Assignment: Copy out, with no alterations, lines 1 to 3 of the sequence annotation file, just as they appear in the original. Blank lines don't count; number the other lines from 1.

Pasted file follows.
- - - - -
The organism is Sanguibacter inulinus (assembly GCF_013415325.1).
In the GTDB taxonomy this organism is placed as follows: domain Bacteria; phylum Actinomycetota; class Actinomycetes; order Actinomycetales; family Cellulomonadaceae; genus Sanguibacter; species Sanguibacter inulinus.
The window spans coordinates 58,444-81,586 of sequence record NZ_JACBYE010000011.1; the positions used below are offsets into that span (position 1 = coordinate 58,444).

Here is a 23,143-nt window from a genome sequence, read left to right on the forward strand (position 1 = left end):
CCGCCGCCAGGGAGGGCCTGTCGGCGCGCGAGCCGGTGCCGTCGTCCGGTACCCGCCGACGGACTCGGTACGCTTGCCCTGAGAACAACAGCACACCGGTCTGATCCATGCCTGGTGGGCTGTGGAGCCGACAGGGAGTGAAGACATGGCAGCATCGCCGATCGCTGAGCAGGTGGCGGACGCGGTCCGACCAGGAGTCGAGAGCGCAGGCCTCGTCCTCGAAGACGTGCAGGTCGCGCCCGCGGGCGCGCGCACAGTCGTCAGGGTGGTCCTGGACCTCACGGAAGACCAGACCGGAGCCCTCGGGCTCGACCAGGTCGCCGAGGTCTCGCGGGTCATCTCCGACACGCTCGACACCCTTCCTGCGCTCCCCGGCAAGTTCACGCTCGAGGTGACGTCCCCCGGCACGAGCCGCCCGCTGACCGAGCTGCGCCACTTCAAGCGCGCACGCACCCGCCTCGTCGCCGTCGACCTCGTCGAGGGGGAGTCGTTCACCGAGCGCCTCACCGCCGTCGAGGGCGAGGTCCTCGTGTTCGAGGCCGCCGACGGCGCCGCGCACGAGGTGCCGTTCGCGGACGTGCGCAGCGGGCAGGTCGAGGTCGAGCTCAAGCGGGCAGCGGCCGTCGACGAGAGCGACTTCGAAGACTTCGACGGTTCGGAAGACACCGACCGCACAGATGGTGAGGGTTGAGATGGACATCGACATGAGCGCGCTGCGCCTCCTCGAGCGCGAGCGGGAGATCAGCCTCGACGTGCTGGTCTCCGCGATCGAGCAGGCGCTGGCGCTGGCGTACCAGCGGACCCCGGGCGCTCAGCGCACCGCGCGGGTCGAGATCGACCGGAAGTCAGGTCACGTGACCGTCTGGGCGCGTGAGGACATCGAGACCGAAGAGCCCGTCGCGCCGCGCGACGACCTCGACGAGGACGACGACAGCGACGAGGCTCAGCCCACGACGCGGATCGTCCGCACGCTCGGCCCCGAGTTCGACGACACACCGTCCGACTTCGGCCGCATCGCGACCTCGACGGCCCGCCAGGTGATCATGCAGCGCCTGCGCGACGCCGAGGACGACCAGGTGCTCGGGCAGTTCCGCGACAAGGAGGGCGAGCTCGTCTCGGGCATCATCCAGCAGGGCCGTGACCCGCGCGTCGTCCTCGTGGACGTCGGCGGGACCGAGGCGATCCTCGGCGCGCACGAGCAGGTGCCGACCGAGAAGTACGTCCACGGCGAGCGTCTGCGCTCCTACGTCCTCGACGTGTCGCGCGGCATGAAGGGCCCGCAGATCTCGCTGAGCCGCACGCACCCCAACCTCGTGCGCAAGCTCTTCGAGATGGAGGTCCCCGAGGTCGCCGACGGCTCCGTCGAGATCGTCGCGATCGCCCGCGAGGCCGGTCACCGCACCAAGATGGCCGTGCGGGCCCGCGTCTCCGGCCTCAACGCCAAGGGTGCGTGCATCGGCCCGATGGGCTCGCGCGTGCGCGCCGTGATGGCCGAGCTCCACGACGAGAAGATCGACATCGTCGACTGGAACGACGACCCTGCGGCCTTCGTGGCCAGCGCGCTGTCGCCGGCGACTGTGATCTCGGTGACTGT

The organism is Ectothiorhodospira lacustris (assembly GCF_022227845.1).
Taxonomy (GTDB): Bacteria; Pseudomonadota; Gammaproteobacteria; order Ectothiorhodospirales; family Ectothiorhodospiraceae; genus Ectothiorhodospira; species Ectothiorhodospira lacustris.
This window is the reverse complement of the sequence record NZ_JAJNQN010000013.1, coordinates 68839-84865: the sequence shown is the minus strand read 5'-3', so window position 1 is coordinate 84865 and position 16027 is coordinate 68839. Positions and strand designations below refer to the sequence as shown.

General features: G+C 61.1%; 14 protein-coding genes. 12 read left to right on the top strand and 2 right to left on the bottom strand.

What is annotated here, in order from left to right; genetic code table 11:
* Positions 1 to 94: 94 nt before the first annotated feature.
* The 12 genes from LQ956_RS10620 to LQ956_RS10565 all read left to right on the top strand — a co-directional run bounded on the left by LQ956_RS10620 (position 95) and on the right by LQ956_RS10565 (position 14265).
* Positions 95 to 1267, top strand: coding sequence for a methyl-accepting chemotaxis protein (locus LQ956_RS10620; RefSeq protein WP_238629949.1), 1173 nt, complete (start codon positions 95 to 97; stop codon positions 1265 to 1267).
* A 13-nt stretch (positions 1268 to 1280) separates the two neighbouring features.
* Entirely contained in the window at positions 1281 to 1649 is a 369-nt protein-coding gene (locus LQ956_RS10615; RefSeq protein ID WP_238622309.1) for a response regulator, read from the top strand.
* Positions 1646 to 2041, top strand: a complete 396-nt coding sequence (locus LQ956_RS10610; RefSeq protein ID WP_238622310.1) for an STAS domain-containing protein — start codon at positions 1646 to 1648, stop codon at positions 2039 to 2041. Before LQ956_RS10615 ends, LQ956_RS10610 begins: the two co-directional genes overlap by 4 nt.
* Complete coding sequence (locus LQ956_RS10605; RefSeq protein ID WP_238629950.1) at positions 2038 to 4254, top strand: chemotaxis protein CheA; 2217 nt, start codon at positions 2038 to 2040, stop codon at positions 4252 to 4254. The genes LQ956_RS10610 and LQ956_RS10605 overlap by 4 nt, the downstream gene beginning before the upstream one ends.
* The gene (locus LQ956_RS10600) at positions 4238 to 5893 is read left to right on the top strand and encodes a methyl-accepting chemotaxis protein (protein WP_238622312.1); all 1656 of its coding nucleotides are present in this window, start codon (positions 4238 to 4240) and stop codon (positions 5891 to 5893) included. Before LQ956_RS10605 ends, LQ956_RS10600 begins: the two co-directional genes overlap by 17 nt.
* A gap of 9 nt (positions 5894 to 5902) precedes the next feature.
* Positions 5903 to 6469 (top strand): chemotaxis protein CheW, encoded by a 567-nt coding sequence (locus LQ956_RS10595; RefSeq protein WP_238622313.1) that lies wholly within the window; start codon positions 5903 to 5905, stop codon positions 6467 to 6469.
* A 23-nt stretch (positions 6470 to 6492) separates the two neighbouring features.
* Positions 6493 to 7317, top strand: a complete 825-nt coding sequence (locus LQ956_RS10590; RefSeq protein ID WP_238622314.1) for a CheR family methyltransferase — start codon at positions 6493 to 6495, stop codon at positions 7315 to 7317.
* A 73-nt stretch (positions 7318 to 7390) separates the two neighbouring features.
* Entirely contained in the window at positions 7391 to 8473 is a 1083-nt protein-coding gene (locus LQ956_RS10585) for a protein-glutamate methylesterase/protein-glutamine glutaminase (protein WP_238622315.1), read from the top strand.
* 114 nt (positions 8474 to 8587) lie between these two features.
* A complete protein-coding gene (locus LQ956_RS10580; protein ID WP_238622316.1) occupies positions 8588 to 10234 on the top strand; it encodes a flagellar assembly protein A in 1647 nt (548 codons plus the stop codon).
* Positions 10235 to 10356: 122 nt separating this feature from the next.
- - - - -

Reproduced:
The organism is Sanguibacter inulinus (assembly GCF_013415325.1).
In the GTDB taxonomy this organism is placed as follows: domain Bacteria; phylum Actinomycetota; class Actinomycetes; order Actinomycetales; family Cellulomonadaceae; genus Sanguibacter; species Sanguibacter inulinus.
The window spans coordinates 58,444-81,586 of sequence record NZ_JACBYE010000011.1; the positions used below are offsets into that span (position 1 = coordinate 58,444).